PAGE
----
We rode back by way of Highland Park. It was a pleasant ride.

51 miles.

7/7/2013

Turnbull Canyon

Filed under: — stan @ 5:20 pm

Today’s bike club ride was the old Turnbull Canyon route. No particular sightseeing along the way this time. It was a nice day for riding, and on the way up the canyon, we met up with a big group from Long Beach. I guess that the ride to Whittier from Long Beach is pretty comparable to the ride from Pasadena. On the way back, we stopped off at Merengue in Monrovia for snacks.

48 miles.

6/30/2013

Oil!

Filed under: — stan @ 5:12 pm

This week, I heard that there is talk of fracking in the Inglewood oil field here in Los Angeles. I used to go through that oil field every day on my way to and from work back in my Hughes Aircraft days in the late ’80s. That got me to remember how I’d done a bike tour a few years ago to see some of the disguised oil wells that are scattered around Los Angeles. And just to add to that, my friend at work made up a map of all the oil drilling spots that he knew of in L.A., overlaid with all of the earthquakes in the basin for the last 30 years. It was interesting to see how there were some obvious clusters of small earthquakes around some of the oil fields. We’re having a heat wave this weekend, and heading west towards the coast meant it would be somewhat less hot for us. So I thought it was time to take the bike club on an oil field tour.

That is, of course, different from “a three-hour tour”. That’s a different 1960s TV show. This one is about the guy who struck oil and got rich. The funny thing is, Jed Clampett struck oil and got rich, so he moved to Beverly Hills, which sits on top of large oil field. Go figure.

Back in the 1960s, Standard Oil put out a brochure for homeowners in the west Los Angeles area to explain how they could be living on top of an active oil field. And through the magic of the Internet, we can read it today: http://www.scribd.com/doc/16684123/beverly-hills-oil-field-chevron-brochure

We started off by riding to downtown Los Angeles. Passing City Hall, we saw the preparations for Mayor Garcetti’s inauguration later in the day. Our first stop was the St. James Oil Company’s drilling yard just south of downtown. This is the only drilling island for the downtown oil field. We had visited this place once before, on the Tour de Oozing Oil in 2006.

We continued south out of downtown, and then headed west on Adams Blvd. Along the way, we passed a wall that we all thought looked like another oil island. I looked it up when I got home, and it was indeed one. It was the Adams and Gramercy drilling island, which is one of four on the Las Cienegas Oil Field, which goes roughly from about USC to somewhere west of Crenshaw. There are three other islands that work this field, so I see another oil field tour in our future.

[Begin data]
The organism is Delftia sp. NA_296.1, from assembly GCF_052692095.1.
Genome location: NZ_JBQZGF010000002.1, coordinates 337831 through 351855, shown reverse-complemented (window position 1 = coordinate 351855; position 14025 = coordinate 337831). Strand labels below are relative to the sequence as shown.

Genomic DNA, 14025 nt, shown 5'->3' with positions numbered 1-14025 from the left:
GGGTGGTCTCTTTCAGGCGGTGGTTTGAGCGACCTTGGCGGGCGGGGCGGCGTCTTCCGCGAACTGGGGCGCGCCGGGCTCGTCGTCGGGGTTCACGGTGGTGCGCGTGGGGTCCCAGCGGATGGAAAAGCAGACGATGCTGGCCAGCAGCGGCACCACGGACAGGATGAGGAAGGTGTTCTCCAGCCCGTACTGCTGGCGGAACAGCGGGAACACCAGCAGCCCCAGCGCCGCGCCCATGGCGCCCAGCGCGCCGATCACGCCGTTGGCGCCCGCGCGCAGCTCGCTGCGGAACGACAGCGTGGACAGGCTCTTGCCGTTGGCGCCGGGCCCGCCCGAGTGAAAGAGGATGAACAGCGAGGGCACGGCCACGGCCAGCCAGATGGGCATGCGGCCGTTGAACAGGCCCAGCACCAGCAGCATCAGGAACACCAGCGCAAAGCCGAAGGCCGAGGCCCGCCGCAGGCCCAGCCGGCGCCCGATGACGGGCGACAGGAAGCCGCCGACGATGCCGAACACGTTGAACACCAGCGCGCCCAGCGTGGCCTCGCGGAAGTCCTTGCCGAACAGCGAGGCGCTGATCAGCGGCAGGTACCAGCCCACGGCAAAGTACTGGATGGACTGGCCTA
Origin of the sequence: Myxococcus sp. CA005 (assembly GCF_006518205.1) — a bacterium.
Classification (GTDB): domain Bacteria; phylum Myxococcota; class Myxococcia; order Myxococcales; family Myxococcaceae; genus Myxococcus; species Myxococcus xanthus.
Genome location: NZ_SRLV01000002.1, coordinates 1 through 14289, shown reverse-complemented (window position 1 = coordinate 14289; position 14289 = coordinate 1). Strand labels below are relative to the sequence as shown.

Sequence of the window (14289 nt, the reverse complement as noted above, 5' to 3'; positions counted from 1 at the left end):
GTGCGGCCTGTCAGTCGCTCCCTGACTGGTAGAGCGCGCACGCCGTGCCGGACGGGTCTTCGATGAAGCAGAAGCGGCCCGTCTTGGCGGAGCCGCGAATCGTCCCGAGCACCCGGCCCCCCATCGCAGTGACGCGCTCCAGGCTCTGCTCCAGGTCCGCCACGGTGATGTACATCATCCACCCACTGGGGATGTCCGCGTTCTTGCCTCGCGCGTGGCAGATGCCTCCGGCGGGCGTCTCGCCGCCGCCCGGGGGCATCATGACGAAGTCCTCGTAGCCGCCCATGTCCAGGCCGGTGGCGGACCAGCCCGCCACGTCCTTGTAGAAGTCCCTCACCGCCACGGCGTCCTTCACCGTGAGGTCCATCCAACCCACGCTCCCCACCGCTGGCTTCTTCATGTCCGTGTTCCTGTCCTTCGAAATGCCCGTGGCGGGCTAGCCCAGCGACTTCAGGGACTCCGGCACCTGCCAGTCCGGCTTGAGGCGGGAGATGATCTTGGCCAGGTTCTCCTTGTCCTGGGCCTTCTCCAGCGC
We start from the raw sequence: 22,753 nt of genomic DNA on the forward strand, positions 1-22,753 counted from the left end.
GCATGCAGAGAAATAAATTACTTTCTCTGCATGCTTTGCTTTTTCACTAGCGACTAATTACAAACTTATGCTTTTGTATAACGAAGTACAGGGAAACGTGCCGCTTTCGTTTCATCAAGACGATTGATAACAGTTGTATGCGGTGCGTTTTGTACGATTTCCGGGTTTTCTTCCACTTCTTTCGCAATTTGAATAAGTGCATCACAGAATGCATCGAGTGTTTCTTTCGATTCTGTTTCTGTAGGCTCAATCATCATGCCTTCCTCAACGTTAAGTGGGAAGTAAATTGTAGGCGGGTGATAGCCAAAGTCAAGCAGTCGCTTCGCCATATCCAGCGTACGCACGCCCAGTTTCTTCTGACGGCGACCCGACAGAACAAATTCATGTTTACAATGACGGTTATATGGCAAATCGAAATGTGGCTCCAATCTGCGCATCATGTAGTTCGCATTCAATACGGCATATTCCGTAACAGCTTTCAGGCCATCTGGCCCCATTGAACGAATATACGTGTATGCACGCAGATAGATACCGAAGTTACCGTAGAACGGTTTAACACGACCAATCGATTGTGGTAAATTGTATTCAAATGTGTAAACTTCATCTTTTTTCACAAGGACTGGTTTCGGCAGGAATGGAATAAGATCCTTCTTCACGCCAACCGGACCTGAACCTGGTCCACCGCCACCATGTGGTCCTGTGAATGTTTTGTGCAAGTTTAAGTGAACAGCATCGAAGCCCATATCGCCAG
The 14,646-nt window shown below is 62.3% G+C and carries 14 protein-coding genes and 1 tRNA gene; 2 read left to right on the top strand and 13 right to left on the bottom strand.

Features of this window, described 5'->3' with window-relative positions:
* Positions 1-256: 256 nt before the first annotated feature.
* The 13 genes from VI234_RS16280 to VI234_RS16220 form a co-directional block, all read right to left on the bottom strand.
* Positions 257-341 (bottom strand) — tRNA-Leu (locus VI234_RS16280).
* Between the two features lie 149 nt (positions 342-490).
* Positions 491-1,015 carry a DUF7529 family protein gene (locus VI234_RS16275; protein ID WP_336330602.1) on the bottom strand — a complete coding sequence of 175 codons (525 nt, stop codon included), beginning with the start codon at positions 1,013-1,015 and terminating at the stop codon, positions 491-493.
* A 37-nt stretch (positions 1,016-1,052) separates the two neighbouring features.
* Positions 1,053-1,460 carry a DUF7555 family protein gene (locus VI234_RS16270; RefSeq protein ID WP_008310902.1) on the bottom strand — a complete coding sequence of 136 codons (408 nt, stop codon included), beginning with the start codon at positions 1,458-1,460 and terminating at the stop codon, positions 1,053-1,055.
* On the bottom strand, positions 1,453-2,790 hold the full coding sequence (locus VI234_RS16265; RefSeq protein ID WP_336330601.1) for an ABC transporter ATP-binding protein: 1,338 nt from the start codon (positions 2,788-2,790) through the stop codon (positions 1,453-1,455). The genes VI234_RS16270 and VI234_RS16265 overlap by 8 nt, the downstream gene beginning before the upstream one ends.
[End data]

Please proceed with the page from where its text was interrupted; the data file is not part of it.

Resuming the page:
The second official stop was the Pico and Genessee drilling island. This is the easternmost drilling site that taps the Beverly Hills Oil Field. The building looks like it could be a county administration building, complete with a big glass lobby in front, but it’s enclosed by a locked fence.

Continuing west, we came to the Cardiff well site at Pico and Doheny. This is a two-part site, with one building having a tall tower to enclose the drilling rig, and then a second building across the street that looks like a 1960s-style bank, where the storage tanks and so forth are kept.

It was about this time that I was talking to the group. We were talking about oil, thinking about oil, smelling oil. And I said, “this whole ride is about oil, so whose chain is squeaking?!?”

Our next sightseeing stop was the drilling center next to the Beverly Center. This one taps the Salt Lake Oil Field and the smaller San Vicente Oil Field. It’s so unobtrusive that most people who go to that mall don’t even notice that it’s there.

Heading east again, we passed Fairfax Ave and the exploding Ross Dress For Less store. Then we rode up the back side of The Grove to see one more drilling site that was recently shut down. That concluded our oil field tour, and we headed east to Hancock Park and bagels at Noah’s in Larchmont.

The trip home was pretty uneventful. Both John and GT got flats. By this time, it was pretty hot. and the last part of the ride began to resemble the Retreat from Moscow, but hot instead of cold. In Eagle Rock, Stewart took a detour on the sidewalk just to ride through some sprinklers. Still, we made it home all right. And it was a fun time.

52 miles.

6/16/2013

Playgrounds Again

Filed under: — stan @ 4:34 pm

Being a member of AAA, I get their monthly “Westways” magazine, and a recent issue had a little feature about unusual playgrounds in the Los Angele area. So that got me thinking that it was time to do the Playgrounds bike ride again. And today was the day.

It was a perfect day for riding. Cool and overcast at the start, with the clouds burning off and having some nice sunshine by the time we finished.